JUBILEE GOLF HOLES – NAMED BY COURSE DESIGNER AND GOLF PROFESSIONAL, DICK PENDLEBURY
Named after the gully that ran across and down the right side of the fairway.
The second green gives the appearance of a plateau from the golfer’s second shot.
3. HELL BENT
Dick wanted this hole to be much longer with less of a dog leg. The boundary fence meant that he was forced to have a very sharp dog leg.
4. LONE PINE
Named after the pine tree above the green and recognition of Lone Pine at Gallipoli.
Aboriginal word for water. Dick was very keen to have a number of aboriginal names.
The most spectacular view on the course. Proposed site for the clubhouse after the original club house was burnt down. The second proposed site was just below drive length before the fairway swings to the left around the dam. Dick also wanted to retain the gully in front of the green and make it into a ‘Scottish burn’ which would also run across the 9th and 1st fairways.
Aboriginal work for west. The only hole played due west but protected from the evening sun by the hills.
An aboriginal girls name meaning beautiful. Dick thought this was a lovely short hole with a magnificent vista. He also wished to place a number of small pot bunkers around the hole, so it had a link with the most famous short hole in the world, the 8th at Troon Golf Club (Scotland) – the Postage Stamp – 112 metres.
The view from the tee frames Mt Buffalo.
The climb up the slope to the Warby Ovens National Park. One of the reasons the clubhouse proposal above the 6th was rejected because this hole would have been a poor finishing hole with golfers teeing off into the sun.
as a result of the large number of blackboys (grass trees) growing beside the fairway.
A perfect boomerang shape.
13. WATER HOLE
Beautiful short hole. Dick’s ability to have four very different Par three holes is a feature of his design.
Hole which frames Mt Warby and other peaks in the Warby Ovens National Park.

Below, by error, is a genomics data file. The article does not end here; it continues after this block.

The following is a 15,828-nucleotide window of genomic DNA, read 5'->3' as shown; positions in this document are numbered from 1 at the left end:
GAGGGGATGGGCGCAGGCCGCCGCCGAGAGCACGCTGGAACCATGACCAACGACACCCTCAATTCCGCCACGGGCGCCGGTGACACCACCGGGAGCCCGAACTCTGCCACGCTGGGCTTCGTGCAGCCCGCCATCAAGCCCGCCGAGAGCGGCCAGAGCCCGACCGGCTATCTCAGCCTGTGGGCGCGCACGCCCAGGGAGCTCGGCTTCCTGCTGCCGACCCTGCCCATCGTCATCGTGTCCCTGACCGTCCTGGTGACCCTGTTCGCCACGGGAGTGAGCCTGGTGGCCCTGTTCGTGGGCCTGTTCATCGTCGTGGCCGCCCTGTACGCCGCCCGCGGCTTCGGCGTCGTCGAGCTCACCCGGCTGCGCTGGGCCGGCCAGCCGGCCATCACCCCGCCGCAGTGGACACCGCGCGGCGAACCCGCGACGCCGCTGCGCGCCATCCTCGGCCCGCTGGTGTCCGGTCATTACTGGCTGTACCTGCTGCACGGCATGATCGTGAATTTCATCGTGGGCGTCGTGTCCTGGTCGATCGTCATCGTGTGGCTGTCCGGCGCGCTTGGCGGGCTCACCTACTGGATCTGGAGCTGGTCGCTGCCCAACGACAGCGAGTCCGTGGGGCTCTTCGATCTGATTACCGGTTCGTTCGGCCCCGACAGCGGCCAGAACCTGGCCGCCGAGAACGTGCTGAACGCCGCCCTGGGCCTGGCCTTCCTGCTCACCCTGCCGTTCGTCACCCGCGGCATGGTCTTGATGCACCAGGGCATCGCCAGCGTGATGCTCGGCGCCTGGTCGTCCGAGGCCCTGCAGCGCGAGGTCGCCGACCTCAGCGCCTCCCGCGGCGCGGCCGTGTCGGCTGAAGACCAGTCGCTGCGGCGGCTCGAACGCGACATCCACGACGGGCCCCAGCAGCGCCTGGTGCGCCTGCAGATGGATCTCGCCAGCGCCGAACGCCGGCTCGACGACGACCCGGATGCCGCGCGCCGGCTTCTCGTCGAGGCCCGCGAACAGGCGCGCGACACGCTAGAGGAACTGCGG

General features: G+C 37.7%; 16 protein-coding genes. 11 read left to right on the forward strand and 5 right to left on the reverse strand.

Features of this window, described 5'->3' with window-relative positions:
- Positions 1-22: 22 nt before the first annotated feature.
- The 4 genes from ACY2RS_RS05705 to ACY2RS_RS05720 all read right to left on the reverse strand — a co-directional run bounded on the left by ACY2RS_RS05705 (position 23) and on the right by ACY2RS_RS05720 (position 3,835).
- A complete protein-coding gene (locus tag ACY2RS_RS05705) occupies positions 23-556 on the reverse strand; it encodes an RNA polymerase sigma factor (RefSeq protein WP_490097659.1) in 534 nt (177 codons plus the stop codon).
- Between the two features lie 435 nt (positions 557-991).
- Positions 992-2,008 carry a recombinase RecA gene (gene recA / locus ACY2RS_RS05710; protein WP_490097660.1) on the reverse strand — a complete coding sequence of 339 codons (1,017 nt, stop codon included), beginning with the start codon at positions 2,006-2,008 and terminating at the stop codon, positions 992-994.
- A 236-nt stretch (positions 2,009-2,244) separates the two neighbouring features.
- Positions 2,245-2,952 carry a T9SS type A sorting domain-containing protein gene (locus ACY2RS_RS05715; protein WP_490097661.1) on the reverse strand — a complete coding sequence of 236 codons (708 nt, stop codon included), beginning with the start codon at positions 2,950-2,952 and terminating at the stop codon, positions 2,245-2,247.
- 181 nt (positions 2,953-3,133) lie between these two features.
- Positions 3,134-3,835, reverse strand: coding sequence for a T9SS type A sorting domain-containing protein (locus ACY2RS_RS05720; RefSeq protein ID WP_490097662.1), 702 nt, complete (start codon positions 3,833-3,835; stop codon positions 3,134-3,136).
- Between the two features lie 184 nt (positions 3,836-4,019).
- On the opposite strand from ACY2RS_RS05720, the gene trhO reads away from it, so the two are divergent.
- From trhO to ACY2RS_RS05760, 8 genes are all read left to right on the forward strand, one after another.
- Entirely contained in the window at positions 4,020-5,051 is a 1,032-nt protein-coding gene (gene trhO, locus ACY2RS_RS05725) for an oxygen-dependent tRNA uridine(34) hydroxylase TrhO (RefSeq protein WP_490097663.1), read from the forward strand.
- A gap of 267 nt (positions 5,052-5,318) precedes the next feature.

15. ZIG ZAG
A thinking golf hole – as danger looms with every shot.
A short Par 4 into a hollow. Short Par 4 holes are a feature of most leading Australian sand belt courses.
17. THE ROAD
Named after the most famous Par 4 in golf. The road hole at St Andrews which is also the 17th hole.
Aboriginal work meaning beautiful place. Dick felt the word represented the end of a beautiful day.
- Dick was limited by a site that had a majority of sloping fairways. He makes us walk up 7, 10 and 14 but allows fifteen holes where the walking is much easier.
- Every hole is different in feature both in fairway design and the green.
- Holes go in all directions of the compass with varying views of the Warby Range, Victorian Alps or the native bushland. This constant change of direction avoids playing west into the afternoon sun.
- He managed to avoid back to back short Par 3 holes and long Par 5 holes to add variety to the golf course.
- He believed in the first hole on a course should be slightly down hill and would have preferred the first to be slightly easier.
- He would have liked to have added more bunkers but the cost of maintenance and the poor soil suitability has resulted in bunkers not being a feature.
- He envisaged a burn across the 6th, 9th and 1st fairways. This would have been a great feature.
- Minimum walking between greens and tees.
- Consideration of the opportunity to maximise drive lengths especially on the longer holes.
- He would have like the third to be slightly longer. There is a belief that the 3rd green is already part of an old road reserve. Dick made use of all the available piece of land on the site.
- Jubilee is a great course, in a magnificent setting and was designed by Dick Pendlebury at a fee of seventy-five pounds.